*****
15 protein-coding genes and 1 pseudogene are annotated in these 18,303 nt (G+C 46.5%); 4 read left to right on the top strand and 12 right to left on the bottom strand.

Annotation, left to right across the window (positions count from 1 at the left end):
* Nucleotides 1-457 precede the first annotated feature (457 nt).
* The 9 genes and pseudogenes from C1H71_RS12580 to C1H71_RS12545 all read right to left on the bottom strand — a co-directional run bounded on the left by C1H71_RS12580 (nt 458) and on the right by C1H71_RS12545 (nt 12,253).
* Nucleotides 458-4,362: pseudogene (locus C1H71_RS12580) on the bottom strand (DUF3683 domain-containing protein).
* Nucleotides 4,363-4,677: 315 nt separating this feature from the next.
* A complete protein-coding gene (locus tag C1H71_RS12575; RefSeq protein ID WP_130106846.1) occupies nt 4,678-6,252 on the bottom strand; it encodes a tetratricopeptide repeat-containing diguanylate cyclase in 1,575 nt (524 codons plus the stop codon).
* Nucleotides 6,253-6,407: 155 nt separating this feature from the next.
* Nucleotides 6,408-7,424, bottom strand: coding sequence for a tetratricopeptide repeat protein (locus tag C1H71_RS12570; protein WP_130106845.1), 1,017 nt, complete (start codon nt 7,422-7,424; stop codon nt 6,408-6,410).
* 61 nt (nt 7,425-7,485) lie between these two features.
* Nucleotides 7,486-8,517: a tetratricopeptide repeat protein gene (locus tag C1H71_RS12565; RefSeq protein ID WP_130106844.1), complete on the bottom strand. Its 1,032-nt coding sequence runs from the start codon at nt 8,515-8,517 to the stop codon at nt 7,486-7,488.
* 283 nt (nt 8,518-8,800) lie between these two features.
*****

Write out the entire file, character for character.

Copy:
15 protein-coding genes and 1 pseudogene are annotated in these 18,303 nt (G+C 46.5%); 4 read left to right on the top strand and 12 right to left on the bottom strand.

Annotation, left to right across the window (positions count from 1 at the left end):
* Nucleotides 1-457 precede the first annotated feature (457 nt).
* The 9 genes and pseudogenes from C1H71_RS12580 to C1H71_RS12545 all read right to left on the bottom strand — a co-directional run bounded on the left by C1H71_RS12580 (nt 458) and on the right by C1H71_RS12545 (nt 12,253).
* Nucleotides 458-4,362: pseudogene (locus C1H71_RS12580) on the bottom strand (DUF3683 domain-containing protein).
* Nucleotides 4,363-4,677: 315 nt separating this feature from the next.
* A complete protein-coding gene (locus tag C1H71_RS12575; RefSeq protein ID WP_130106846.1) occupies nt 4,678-6,252 on the bottom strand; it encodes a tetratricopeptide repeat-containing diguanylate cyclase in 1,575 nt (524 codons plus the stop codon).
* Nucleotides 6,253-6,407: 155 nt separating this feature from the next.
* Nucleotides 6,408-7,424, bottom strand: coding sequence for a tetratricopeptide repeat protein (locus tag C1H71_RS12570; protein WP_130106845.1), 1,017 nt, complete (start codon nt 7,422-7,424; stop codon nt 6,408-6,410).
* 61 nt (nt 7,425-7,485) lie between these two features.
* Nucleotides 7,486-8,517: a tetratricopeptide repeat protein gene (locus tag C1H71_RS12565; RefSeq protein ID WP_130106844.1), complete on the bottom strand. Its 1,032-nt coding sequence runs from the start codon at nt 8,515-8,517 to the stop codon at nt 7,486-7,488.
* 283 nt (nt 8,518-8,800) lie between these two features.